Program Learning Outcomes

By the completion of a degree program, students should be able to demonstrate these learning outcomes—either as integrated into the capstone as a demonstrable task—or as documented by key tasks across a program.

Example: Sociology Major Learning Outcomes
The first three LO’s are related to research, involving asking research questions, and collecting and analyzing data.

  1. Students will be able to formulate sociological research questions.
  2. Students will be able to utilize sociological research methods to collect data.
  3. Students will be able to analyze data with appropriate sociological data analysis methods.

Course-level Learning Outcomes

Course-level outcomes reflect what students will learn by the end of the course. Certainly, each course will reflect either an introduction to a concept, practice at gaining competence in this outcome, or demonstration that a student knows and/or owns the knowledge/concept/skill/ability. Instructors should include a range of course outcomes that demonstrate process and context.

Example: Course-level learning outcomes for each “level” of course that relate to the above major LO’s. (Note: These outcomes are currently under construction.)

Students will be able to:
100-level courses: identify research methods basics.
200-level courses: begin to develop their ability to collect and analyze data on sociological topics.
300-level courses: continue to develop their ability to collect and analyze data on sociological topics.
400-level courses: demonstrate integration of analytical, methodological, and conceptual skills in addressing a sociological question.

In examining our curriculum map and the above LO’s, we see that as students progress through the sociology curriculum, they are first introduced to research questions, methods, and analysis in SOCI 101/190 and 232 (both required courses). Students are given a lot of time to practice these skills in our 200-, 300-, and some 400-level courses such as 233, 330/336, and 410 (note, the map does not show which of these courses are required). Finally, students demonstrate these skills in their capstone research project (499).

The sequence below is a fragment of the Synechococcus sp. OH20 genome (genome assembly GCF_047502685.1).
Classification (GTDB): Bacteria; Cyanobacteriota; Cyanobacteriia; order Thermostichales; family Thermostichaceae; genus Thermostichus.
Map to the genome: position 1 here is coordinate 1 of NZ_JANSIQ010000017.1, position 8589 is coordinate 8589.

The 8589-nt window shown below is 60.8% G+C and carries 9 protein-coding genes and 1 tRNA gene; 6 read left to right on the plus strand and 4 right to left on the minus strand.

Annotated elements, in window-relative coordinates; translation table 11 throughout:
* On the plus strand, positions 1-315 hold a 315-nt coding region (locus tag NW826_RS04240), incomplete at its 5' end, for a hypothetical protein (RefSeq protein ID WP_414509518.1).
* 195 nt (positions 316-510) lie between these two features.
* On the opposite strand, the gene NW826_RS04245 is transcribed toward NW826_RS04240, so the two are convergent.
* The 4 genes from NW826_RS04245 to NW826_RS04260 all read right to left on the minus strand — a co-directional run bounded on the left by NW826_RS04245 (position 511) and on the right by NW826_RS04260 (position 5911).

Class-level Learning Outcomes

Class-level outcomes reflect what a student will learn in one (or several) particular class periods. Constructing daily class-level outcomes can guide an instructor through a particular topic and align with course-level (and thus program level) outcomes. Students can be assessed in low-stakes ways such as one-minute papers or a pop quiz on a particular concept. This can give the instructor immediate feedback on students’ grasp of the concept. Students can also be assess in high-stakes ways, such as on exams and papers.

Example: Learning outcomes and assessment from Laura’s SOCI 101 unit on research methods.
Day 1: Students will be able to distinguish between qualitative and quantitative methods.

  • Low-stakes assessment: self-graded pop quiz.
  • High-stakes assessment: five questions on the midterm, amounting to 10 percent of the midterm grade; students may also apply these and other related terms in high-stakes essays.

Day 2: Students will be able to analyze our class qualitative data: search for patterns and meanings.

  • Low-stakes assessments: in-class written reflection about class activity; qualitative data analysis applied later in semester activities.
  • High stakes assessment: none currently.

Day 3: Students will be able to read a bivariate table and draw conclusions about our class based on our survey data.

  • Low-stakes assessment: in-class ungraded quiz on reading a bivariate table where students are provided with feedback on their performance but not evaluated with a grade.
  • High-stakes assessment: exam question amounting to 3.3 percent of midterm grade.

Questions or comments?
Please contact the Office of the Provost (253)535-7126 or